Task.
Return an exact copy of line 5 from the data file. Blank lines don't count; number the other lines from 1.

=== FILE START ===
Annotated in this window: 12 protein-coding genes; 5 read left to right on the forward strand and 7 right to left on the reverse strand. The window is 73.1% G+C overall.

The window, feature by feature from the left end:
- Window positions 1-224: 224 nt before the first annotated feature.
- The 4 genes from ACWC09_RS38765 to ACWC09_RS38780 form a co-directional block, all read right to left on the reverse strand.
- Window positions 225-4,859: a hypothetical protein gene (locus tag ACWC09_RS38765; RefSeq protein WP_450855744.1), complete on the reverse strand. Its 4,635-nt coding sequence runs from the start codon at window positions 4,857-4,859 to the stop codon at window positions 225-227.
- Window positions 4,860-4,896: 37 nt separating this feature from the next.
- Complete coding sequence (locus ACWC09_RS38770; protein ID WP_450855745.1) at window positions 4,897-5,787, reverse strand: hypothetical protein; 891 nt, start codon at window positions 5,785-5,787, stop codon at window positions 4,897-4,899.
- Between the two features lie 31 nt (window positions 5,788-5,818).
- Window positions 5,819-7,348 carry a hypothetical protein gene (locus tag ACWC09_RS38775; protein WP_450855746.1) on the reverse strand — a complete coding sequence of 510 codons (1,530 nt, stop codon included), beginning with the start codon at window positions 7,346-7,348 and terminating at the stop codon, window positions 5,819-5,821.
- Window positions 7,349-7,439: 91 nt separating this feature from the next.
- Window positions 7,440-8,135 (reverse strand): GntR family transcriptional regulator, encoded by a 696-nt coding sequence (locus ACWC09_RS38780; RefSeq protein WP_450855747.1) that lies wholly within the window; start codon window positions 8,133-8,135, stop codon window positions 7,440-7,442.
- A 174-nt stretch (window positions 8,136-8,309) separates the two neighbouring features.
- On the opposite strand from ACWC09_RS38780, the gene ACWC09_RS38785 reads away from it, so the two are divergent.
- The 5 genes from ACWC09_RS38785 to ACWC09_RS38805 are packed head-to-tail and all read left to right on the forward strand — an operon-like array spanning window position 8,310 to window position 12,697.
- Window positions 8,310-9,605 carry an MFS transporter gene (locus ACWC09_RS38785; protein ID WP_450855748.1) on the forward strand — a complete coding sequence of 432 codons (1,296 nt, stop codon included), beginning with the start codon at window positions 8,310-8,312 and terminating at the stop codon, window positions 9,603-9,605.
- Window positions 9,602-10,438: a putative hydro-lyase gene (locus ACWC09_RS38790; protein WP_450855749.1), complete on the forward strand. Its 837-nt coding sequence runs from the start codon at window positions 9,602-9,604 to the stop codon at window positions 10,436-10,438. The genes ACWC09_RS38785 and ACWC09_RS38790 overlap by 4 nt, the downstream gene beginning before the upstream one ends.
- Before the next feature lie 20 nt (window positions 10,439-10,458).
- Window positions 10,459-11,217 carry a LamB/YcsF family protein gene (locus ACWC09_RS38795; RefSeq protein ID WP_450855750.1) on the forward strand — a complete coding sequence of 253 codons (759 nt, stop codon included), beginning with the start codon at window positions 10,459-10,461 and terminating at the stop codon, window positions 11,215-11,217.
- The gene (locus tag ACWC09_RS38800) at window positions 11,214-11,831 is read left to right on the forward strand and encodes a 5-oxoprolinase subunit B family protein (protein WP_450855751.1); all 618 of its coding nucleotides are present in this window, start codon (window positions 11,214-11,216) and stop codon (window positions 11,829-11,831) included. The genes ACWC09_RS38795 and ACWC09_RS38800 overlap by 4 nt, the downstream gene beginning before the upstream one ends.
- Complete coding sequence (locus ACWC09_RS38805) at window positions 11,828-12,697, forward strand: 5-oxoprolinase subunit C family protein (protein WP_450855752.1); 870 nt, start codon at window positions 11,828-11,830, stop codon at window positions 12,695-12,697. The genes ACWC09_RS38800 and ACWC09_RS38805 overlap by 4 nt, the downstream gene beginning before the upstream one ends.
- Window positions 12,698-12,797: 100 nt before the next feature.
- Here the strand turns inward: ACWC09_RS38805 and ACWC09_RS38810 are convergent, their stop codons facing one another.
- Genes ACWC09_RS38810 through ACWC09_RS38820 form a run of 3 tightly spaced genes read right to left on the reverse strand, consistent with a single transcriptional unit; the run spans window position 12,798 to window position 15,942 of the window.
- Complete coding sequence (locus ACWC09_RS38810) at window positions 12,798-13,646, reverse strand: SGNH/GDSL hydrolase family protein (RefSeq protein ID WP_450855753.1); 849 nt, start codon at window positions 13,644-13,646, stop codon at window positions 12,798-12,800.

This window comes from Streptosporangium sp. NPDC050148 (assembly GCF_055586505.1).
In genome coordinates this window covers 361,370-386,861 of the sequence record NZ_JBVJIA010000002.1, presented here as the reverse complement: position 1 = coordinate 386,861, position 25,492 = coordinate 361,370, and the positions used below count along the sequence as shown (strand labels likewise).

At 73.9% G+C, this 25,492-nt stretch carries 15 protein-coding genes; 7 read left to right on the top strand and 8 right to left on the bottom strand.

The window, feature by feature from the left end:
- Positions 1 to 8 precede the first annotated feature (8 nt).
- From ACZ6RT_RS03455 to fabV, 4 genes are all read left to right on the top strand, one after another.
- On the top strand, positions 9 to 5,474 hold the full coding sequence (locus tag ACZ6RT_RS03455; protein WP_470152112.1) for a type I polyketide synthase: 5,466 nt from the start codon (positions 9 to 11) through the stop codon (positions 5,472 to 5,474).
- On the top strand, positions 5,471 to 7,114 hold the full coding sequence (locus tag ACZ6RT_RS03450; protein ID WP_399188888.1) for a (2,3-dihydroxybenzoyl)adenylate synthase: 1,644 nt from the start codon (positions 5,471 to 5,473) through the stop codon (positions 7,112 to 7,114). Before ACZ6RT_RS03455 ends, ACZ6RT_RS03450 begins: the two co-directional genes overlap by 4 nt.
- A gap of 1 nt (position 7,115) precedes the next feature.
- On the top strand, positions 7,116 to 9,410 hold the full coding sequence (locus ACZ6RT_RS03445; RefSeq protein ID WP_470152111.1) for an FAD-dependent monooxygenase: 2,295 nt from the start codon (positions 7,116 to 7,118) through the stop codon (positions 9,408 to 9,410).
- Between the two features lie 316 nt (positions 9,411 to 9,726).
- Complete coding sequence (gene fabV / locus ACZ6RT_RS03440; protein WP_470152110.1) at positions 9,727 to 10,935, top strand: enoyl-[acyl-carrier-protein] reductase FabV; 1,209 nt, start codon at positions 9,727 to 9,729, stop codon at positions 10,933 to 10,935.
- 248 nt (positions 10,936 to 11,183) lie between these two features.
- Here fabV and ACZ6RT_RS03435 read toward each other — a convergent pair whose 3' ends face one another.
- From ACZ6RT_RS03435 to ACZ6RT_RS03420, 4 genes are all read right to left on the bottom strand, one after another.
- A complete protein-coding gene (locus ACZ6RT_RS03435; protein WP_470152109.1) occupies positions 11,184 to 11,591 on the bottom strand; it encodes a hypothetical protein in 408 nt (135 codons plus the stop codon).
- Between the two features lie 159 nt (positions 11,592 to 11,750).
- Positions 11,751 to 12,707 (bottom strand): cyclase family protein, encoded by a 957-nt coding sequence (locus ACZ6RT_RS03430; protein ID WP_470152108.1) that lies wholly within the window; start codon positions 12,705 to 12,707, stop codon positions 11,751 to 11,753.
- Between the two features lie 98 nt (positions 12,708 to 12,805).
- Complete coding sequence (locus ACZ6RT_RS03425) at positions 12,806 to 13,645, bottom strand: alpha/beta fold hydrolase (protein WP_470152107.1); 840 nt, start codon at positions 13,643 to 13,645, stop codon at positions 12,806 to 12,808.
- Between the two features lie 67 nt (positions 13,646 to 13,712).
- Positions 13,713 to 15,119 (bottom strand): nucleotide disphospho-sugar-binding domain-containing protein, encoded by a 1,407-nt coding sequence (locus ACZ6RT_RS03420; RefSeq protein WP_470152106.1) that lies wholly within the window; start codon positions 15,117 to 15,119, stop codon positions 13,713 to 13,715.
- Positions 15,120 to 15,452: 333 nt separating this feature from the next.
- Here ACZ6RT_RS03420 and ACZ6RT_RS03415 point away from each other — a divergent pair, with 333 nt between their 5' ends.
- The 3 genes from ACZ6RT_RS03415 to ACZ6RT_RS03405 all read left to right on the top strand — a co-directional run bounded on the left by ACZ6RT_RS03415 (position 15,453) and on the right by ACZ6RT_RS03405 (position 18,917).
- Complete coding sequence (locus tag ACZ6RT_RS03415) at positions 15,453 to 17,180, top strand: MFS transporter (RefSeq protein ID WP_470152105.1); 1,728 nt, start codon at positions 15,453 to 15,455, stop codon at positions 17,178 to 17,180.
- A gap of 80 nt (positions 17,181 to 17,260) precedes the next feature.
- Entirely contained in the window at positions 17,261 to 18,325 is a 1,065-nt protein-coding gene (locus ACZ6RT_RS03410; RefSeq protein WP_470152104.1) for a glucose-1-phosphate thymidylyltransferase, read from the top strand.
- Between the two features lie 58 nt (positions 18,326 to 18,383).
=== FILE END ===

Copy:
- Window positions 225-4,859: a hypothetical protein gene (locus tag ACWC09_RS38765; RefSeq protein WP_450855744.1), complete on the reverse strand. Its 4,635-nt coding sequence runs from the start codon at window positions 4,857-4,859 to the stop codon at window positions 225-227.